Shortly after lunch Saturday, attorney Julia Schlozman received an email calling for lawyers to help people being held at O’Hare International Airport in the wake of President Donald Trump‘s immigration order.
Schlozman, who had only signed up to volunteer with the International Refugee Assistance Project a few hours earlier, quickly read the message and walked out the door. She hopped on a CTA bus, then transferred to the Blue Line to take her to the airport.
An attorney who specializes in criminal justice reform, Schlozman has never practiced immigration law. But she went anyway, believing her research skills, brainstorming ability and enthusiasm could somehow help.
“I wanted to contribute in any way I could,” she said. “I just felt like I had to do something.”
She wasn’t the only Chicago-area lawyer with that feeling.
About 150 attorneys rushed to O’Hare Saturday to help secure the release of more than a dozen travelers held as part of Trump’s crackdown on immigration from seven majority-Muslim countries. They threw their weekend plans away, postponing family outings, ignoring household chores and canceling restaurant reservations to assist clients they had never met nor would ever bill.
Immigration attorney Maria Baldini-Potermin was catching up on work at her office when she received the email. Wearing yoga pants and a Girl Scouts T-shirt, she headed straight to the airport.
“The Chicago Bar is responding to the challenge,” she said. “It’s inspiring to see.”
Armed with laptops and iPads, the attorneys looked like “The Paper Chase” cavalry as they commandeered the dining area directly across from the McDonald’s kiosk in the international terminal. The initial call-to-action email quickly made its way to social media, leading to an overflow legal crowd in the O’Hare food court by 6 p.m.
Nearly all had come expecting to assist refugees enter the country. They were stunned to discover that every traveler held at O’Hare on Saturday already had some kind of legal status in the United States.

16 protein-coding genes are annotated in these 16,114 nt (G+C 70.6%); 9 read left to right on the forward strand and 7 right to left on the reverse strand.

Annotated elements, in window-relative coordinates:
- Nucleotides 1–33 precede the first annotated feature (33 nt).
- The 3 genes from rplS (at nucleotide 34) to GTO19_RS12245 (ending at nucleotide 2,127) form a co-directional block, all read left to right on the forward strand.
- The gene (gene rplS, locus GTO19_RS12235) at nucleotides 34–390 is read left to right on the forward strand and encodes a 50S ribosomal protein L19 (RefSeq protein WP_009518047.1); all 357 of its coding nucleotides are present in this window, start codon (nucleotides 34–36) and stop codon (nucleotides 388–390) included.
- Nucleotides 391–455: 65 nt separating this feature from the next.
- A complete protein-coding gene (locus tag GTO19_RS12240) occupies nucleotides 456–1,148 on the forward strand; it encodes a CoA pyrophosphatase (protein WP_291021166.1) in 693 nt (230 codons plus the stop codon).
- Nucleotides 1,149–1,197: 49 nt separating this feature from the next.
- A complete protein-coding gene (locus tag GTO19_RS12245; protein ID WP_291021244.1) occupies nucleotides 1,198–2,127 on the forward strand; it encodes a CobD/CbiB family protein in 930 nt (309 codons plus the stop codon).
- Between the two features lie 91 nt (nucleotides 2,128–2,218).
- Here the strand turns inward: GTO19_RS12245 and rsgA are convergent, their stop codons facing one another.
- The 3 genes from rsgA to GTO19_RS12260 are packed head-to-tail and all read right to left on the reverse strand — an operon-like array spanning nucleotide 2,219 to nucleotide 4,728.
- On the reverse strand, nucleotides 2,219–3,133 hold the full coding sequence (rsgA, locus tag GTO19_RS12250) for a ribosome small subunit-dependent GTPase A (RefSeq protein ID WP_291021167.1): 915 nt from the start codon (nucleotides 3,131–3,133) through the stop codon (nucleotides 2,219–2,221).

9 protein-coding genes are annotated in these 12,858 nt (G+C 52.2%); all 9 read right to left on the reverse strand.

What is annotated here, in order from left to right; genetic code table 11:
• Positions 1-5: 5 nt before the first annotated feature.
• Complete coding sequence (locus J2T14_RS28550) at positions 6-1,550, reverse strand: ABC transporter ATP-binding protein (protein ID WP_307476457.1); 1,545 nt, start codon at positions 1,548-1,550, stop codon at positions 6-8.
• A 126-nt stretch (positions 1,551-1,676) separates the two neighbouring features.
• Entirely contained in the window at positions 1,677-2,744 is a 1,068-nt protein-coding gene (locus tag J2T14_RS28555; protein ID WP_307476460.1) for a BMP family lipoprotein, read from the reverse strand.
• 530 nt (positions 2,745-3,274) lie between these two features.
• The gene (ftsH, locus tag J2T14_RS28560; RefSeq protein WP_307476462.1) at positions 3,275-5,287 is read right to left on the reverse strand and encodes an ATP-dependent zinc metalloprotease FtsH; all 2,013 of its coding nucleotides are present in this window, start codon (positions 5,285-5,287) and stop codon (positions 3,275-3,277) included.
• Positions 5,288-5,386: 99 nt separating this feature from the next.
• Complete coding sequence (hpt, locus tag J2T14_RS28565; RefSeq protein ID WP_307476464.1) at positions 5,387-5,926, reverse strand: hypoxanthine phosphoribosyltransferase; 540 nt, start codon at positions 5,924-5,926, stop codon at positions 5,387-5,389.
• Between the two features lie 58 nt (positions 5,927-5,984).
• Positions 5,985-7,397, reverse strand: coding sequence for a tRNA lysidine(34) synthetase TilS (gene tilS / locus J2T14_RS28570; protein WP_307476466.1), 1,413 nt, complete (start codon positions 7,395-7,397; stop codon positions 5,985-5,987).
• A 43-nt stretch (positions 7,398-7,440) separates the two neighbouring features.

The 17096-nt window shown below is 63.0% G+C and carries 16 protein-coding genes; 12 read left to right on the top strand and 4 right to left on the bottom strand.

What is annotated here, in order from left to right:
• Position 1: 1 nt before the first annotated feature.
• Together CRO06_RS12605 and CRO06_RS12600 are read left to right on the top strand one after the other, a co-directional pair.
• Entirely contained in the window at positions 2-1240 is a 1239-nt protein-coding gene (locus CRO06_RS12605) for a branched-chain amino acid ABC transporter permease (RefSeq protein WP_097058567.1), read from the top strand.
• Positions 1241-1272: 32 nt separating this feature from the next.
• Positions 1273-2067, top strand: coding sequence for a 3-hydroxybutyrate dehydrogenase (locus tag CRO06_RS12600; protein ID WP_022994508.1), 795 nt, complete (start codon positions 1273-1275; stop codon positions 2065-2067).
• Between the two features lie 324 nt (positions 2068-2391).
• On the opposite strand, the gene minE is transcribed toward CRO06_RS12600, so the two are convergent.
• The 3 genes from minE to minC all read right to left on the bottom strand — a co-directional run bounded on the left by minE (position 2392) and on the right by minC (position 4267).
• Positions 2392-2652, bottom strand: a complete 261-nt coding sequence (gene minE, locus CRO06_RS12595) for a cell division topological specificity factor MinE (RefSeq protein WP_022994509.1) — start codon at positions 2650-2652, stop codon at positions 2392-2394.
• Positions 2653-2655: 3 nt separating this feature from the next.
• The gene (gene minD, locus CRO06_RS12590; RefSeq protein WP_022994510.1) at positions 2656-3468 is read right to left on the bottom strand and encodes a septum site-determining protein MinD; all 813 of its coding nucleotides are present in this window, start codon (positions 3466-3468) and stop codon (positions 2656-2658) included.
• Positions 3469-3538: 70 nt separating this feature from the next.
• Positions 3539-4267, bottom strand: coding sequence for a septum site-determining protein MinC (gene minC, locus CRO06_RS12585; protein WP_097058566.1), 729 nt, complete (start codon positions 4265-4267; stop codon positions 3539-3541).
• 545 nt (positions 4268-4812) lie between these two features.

The travelers were not formally detained, which prevented the attorneys from speaking with them. Instead, the lawyers gleaned as much information as they could from the travelers’ family members who were waiting anxiously at O’Hare. They shared that information with local congressional offices in the hopes that the elected officials could persuade the Department of Homeland Security to release them.
While some attorneys lobbied Congress, others teamed up to work on legal briefs, do research or walk through the terminal with signs offering legal assistance.
“We had to be creative to make it known that we are here, and we can help,” Chicago immigration attorney Gretchen Ekerdt said. “I think it made a difference.”
All the held travelers were released by 10 p.m. Saturday, following a ruling from a federal judge in New York that blocked the U.S. from sending people out of the country under Trump’s order.
Before leaving the airport, most travelers and their families stopped to thank the attorneys. Because they were not allowed to use cellphones while being held, the travelers had no idea there were dozens of lawyers fighting on their behalf.
“This is the America I know,” said 67-year-old Abdulsalam Mused, a legal U.S. resident who was held for six hours because he was born in Yemen.
A photo of the attorneys’ makeshift law office went viral on social media, prompting supporters to show their appreciation by having pizzas, doughnuts and water delivered to the terminal. Several passers-by stopped to buy coffee for those working at the cramped tables, while one person made a care package of Visine and cough drops.
U.S. Reps. Brad Schneider and Raja Krishnamoorthi, both suburban Democrats, also came to thank them for their efforts.
“It feels like I’m in law school again, with the late-night hours and all the caffeine,” said Fiona McEntee, an immigration attorney who helped organize the effort. “Everyone has so much passion, it’s energizing. Everyone here feels like they had a duty to speak out for the most vulnerable in our society.”
The duty, it seemed, fell regardless of legal specialty. While most of Saturday’s volunteers were immigration attorneys, the ranks included criminal defense lawyers, corporate litigators and law school professors.
Emily Benfer, a law professor and director of the Health Justice Project at Loyola University, worked on her first-ever habeas corpus brief —– a legal document demanding a person be brought before a judge — at the airport.
“It’s incredibly inspiring,” she said of the lawyers gathered. “It shows that when we stand up together — instead of tearing each other apart — positive things can happen.”